Saint-Gaudens NHS Draft Blow-Me-Down Farm Site Management Plan Ready for Review
Contact: Rick Kendall
The Draft Site Management Plan/ Environmental Assessment for the Blow-Me-Down Farm at Saint-Gaudens National Historic Site is now available for public review and comment. The plan describes important policy directions and statements of desired future conditions at the Blow-Me-Down Farm and presents a range of alternatives for achieving them.The accompanying environmental assessment analyzes the potential environmental and socioeconomic effects of the alternatives on park resources, visitor experience, and the surrounding landscapes. The draft plan describes two alternatives, one of which describes the National Park Service's preferred alternative.
Public participation has been vital to this planning process—the preferred alternative represents a blend of ideas that were received from public scoping and public comment opportunities—and the public is invited to review and comment upon the draft plan.The document is available on-line via the park's planning website (http://parkplanning.nps.gov/saga).A printed copy of the plan will be available at the park visitor center.The document will be available for public review for 30 days.
Please submit your comments via the planning website (http://parkplanning.nps.gov/saga) or submit written comments to Superintendent, Saint-Gaudens National Historic Site, 139 Saint Gaudens Road, Cornish, NH 03745.To be considered, comments must be received by July 5, 2013.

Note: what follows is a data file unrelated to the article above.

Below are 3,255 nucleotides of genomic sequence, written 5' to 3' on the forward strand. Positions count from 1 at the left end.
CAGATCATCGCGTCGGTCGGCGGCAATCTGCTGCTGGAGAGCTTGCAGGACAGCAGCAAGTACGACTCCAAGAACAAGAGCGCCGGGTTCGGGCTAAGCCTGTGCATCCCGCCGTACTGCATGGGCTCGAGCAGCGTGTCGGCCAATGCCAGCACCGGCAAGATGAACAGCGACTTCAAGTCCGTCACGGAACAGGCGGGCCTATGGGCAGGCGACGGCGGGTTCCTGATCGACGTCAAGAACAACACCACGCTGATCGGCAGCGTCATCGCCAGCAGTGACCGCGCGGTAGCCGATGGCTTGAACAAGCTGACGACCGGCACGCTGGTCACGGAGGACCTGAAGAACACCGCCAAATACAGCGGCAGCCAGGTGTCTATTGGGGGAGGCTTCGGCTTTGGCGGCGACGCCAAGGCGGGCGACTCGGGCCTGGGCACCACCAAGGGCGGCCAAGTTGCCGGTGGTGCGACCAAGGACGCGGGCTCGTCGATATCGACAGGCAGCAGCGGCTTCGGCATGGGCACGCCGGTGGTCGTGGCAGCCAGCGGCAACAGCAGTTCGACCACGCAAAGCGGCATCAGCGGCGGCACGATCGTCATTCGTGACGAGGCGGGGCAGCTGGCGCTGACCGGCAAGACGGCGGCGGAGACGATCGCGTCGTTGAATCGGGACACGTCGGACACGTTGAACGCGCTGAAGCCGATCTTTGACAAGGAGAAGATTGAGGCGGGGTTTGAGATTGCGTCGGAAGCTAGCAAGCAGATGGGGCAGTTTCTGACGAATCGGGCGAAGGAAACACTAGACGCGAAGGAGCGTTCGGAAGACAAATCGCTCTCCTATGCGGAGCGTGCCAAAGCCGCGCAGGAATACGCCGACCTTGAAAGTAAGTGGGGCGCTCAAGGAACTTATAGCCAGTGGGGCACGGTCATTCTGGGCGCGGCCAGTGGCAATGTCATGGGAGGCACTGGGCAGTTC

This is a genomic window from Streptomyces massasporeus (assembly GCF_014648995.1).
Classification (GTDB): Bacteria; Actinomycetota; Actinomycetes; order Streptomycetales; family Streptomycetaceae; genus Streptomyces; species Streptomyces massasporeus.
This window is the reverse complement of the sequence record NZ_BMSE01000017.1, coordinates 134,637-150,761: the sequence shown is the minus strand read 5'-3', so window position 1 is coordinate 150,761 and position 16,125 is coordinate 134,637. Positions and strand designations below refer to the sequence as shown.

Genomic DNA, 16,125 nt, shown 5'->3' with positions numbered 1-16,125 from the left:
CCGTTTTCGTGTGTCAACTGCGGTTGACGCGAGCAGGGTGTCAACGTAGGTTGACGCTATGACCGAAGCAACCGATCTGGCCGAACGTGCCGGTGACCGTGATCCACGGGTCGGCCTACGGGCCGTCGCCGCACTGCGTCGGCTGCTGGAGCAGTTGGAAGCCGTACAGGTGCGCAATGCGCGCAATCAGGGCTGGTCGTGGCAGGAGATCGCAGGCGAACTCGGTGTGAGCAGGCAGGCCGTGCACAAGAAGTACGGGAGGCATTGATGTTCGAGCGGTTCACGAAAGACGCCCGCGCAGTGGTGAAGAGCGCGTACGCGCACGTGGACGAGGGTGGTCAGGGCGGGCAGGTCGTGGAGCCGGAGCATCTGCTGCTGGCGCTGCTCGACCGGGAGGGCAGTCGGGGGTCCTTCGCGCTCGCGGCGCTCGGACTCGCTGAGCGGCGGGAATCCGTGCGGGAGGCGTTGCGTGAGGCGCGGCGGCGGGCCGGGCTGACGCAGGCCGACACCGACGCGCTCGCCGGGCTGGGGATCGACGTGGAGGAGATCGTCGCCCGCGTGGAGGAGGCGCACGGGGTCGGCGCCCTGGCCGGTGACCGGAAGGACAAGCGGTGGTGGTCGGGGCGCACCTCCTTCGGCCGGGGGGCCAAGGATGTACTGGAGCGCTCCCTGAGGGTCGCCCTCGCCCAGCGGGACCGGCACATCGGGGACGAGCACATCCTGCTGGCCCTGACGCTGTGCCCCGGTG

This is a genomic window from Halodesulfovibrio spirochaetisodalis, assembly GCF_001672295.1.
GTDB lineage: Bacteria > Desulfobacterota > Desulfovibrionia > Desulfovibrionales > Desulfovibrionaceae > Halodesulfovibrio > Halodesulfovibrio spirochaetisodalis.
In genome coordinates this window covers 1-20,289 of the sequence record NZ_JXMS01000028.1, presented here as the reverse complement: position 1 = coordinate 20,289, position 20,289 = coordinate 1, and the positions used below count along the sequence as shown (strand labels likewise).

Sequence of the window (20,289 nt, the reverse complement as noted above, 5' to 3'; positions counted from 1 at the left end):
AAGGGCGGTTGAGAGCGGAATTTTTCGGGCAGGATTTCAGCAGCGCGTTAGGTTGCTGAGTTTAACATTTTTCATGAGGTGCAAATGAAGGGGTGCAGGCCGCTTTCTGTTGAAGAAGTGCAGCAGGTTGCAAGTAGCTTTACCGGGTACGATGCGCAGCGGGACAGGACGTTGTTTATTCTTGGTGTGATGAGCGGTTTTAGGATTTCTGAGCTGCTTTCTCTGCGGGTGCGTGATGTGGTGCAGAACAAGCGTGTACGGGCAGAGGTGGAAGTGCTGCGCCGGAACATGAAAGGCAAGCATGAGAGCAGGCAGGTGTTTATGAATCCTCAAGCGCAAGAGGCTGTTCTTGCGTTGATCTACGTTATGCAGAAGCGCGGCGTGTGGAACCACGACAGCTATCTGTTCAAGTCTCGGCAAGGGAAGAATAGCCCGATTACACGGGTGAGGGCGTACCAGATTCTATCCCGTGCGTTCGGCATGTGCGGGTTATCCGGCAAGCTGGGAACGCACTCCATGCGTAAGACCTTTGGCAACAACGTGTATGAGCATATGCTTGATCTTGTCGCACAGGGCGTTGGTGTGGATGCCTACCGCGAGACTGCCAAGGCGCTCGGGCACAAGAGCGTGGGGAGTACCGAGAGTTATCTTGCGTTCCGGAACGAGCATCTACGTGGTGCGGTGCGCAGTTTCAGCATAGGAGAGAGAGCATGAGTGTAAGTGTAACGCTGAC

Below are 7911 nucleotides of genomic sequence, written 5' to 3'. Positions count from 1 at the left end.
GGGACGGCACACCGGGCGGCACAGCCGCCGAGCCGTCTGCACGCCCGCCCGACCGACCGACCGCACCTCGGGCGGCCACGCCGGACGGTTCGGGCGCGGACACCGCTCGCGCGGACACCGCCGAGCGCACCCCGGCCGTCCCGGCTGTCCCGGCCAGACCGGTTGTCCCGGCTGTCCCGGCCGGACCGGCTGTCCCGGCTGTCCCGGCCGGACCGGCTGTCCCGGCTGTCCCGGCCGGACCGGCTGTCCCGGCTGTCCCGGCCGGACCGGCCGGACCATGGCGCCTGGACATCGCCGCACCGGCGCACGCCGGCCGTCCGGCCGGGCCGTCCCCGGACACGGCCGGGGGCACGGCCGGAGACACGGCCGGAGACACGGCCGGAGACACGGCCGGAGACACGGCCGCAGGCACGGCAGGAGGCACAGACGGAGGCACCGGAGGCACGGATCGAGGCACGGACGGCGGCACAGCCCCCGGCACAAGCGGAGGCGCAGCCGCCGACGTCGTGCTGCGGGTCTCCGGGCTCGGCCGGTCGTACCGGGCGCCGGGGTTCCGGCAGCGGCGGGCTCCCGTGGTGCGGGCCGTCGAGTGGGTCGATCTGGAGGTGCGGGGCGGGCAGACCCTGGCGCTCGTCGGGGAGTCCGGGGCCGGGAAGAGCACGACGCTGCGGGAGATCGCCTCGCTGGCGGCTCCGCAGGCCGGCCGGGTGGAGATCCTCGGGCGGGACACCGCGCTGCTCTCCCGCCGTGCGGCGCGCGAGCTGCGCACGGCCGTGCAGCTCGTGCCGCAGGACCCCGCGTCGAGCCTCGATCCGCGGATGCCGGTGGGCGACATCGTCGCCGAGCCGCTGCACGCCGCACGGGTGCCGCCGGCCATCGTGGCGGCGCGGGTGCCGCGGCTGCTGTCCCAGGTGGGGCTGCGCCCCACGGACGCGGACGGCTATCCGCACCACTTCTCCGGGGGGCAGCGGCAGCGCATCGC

Blow-Me-Down Farm was acquired by the park via donation from the park's non-profit partner, the Saint-Gaudens Memorial, in 2010.The property consists of 42.6 acres of land and nine historic structures.The property was the historic home of the Charles Beaman family; Beaman was instrumental in enticing sculptor Augustus Saint-Gaudens to move to Cornish in 1885.The presence of Saint-Gaudens in Cornish brought many other artists to the area leading to the development of the Cornish Colony of artists.Blow-Me-Down Farm became one of many social hubs and gathering places for the Colony members.
Did You Know?
Augustus Saint-Gaudens’ brother, Louis, was also an accomplished sculptor. The sculptures in Washington, D.C.’s Union Station are by him. He worked with Augustus in Cornish, N.H., and married Annetta Johnson, also a sculptor